Let the air be mildly radioactive, and that makes it much more conductive - but if radioactivity and ionization are below a certain threshold, the air is still brethable.
Long term effects might be a worry though.
(This is how the very first "radiation detectors" worked - by charging an electroscope's foil arms inside a jar of clean, dry air. The electroscope's arms would visibly repel each other, until their charge dissipated; which would happen at different speeds depending on the air's ionization).
However, it depends on the source of the "zapping".
Zapping may refer to the discharge of static electricity (e.g. you wear rubber, tanked shoes and walk on a synthetic wool carpet. You then touch a grounded water tap. YEOW!). For this kind of zapping you want the air to not dissipate your charge, so no radioactivity, dry air, and the appropriate materials around (wool, synthetics).
Or you want people to be more taserable. This can be done technologically. Usually, tasers work by shooting thin conducting wires charged with a high voltage. But there's research on using ultraviolet laser pulses to "drill" ionized tunnels through the air, with conductivity high enough than a discharge would run through the twin tunnels rather than shorting them out. For this, too, you need dry air (the tunnels must remain isolated) and then it's just a matter of developing the appropriate emitter. You might even have some handwaved "dust particle emitter" that shoots laser-driven conducting particles towards the target, building a pair of ion-and-dust virtual-wire channels. You still have the problem of the last millimeter (which taser avoid by ending the wires with two sharp needles): the ionized tunnel ends on the target's clothes, which might be thick and insulating.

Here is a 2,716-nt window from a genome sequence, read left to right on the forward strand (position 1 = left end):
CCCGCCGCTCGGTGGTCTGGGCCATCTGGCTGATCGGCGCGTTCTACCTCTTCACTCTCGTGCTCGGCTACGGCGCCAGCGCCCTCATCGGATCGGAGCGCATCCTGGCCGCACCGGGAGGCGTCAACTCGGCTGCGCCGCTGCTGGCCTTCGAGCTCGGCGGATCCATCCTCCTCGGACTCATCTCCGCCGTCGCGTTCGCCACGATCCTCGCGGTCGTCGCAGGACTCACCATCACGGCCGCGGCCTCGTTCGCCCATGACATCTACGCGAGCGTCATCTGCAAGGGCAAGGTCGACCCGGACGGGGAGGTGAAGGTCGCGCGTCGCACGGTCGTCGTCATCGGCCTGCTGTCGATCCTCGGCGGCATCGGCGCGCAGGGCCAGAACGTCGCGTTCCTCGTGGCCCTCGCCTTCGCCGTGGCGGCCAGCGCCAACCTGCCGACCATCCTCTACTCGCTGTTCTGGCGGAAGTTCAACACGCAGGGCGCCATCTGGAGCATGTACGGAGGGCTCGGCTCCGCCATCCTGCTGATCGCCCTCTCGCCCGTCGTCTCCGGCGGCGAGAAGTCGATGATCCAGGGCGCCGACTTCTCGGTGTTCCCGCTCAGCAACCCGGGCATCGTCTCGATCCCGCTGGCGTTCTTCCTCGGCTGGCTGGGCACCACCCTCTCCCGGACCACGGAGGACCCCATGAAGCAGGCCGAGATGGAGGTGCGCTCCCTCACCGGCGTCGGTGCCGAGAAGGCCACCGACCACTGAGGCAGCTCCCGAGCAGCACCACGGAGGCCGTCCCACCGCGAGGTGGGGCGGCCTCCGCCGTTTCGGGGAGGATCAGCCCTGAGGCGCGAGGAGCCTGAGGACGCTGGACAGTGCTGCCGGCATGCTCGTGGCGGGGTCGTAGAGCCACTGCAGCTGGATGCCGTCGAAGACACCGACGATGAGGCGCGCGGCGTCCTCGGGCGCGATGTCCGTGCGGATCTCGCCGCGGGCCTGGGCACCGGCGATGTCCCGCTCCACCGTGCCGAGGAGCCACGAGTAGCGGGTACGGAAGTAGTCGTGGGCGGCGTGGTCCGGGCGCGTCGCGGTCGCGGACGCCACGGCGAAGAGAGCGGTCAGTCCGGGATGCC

Then finally the spontaneous breaking charge in the atmosphere (i.e. lightning bolts). For that you want conducting air, so ionization, therefore ionizing radiation from some source. Ordinary air breaks at about 30.000 V per meter (you need 300.000 volts to cover ten meters of dry air). Ionizing radiation may decrease that down to about 1500 V/m . Remember that the electric discharge will still try to reach the nearest ground, which might not be the target.
For example: in spontaneous conditions, a discharge from 2 m height will hit a man's head at 1.5 meters if he's grounded, because 1.5 meters is a shorter path than 2 meters. No amount of ionization will allow the discharge to hit the man if he's at 3 meters: the discharge will rather hit the ground, which at 2 m distance will be nearer.
Drilling a UV-laser tunnel from the point source to the man will make resistance lower only on that path. You still will not be able to use more than 60.000 V (because at 30.000 V/m, breakage in normal air will occur at 2 meters). So to hit the man at 15 meters, the UV pulse has to decrease breakage threshold to 60.000/15 = 4000 V/m or lower. And, doing the calculation in reverse, a threshold of 4 kV/m will allow hitting at no more than 15 m range if shooting from a height of 2 meters. Shooting from the hip (at 1 m from the ground) will have a proportionately shorter range.